Scientific name: Bursera Graveolens
Palo Santo (Bursera graveolens) is a species in the Burseraceae family, which grows in dry forests in much of tropical America on the Pacific coast of South America, mostly in Ecuador. They are trees that reach a size of 4 to 10 m high, with smooth, gray, non-exfoliating bark.
Bursera Graveolens, steam extraction oil contains:
The resinous wood is used by the shamans of various South American tribes, such as the Aymara, Quechua, Jíbaros, among others. The Manteña, Machalilla, Valdivia in Ecuador and Inca cultures in Peru, used their smoke and oil for therapeutic purposes. The essential oil, light yellow in color, has a citrus perfume, is appreciated for its properties.
It is used in case of neuralgia, menorrhagia, catarrh and as a diuretic. The crust macerated in alcohol is used against rheumatism and in cooking as a sudorific. The leaves are used in cooking as an antispasmodic. The buds are also used as an abortifacient and the leaves as insecticides. It is considered antiseptic and is effective against cutaneous mycoses. Combustion smoke is also used as a mosquito repellent.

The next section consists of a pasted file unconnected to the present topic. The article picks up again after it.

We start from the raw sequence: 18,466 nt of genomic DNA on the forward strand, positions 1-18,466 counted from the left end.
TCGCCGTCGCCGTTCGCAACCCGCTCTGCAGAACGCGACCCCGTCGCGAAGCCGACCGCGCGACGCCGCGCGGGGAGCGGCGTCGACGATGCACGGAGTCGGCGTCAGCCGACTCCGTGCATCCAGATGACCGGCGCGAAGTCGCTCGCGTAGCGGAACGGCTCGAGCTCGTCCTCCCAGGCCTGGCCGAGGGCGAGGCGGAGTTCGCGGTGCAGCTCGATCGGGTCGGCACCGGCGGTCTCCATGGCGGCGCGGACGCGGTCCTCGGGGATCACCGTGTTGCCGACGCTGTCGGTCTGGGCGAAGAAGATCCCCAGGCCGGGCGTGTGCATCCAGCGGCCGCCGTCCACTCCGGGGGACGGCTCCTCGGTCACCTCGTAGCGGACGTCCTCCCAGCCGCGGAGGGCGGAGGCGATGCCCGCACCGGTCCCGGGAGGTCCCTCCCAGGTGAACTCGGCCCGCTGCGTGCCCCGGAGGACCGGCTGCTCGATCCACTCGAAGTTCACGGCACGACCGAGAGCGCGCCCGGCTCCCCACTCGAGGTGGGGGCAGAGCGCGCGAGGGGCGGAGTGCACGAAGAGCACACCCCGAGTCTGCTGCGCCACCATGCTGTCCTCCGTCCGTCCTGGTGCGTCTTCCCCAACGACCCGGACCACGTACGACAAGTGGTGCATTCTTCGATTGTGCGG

To obtain essential oils through steam distillation, the tree must die on its own and dry for a minimum of 40 years. Recent studies have shown that cutting down a tree and allowing it to dry for the same amount of time does not yield therapeutic grade oil.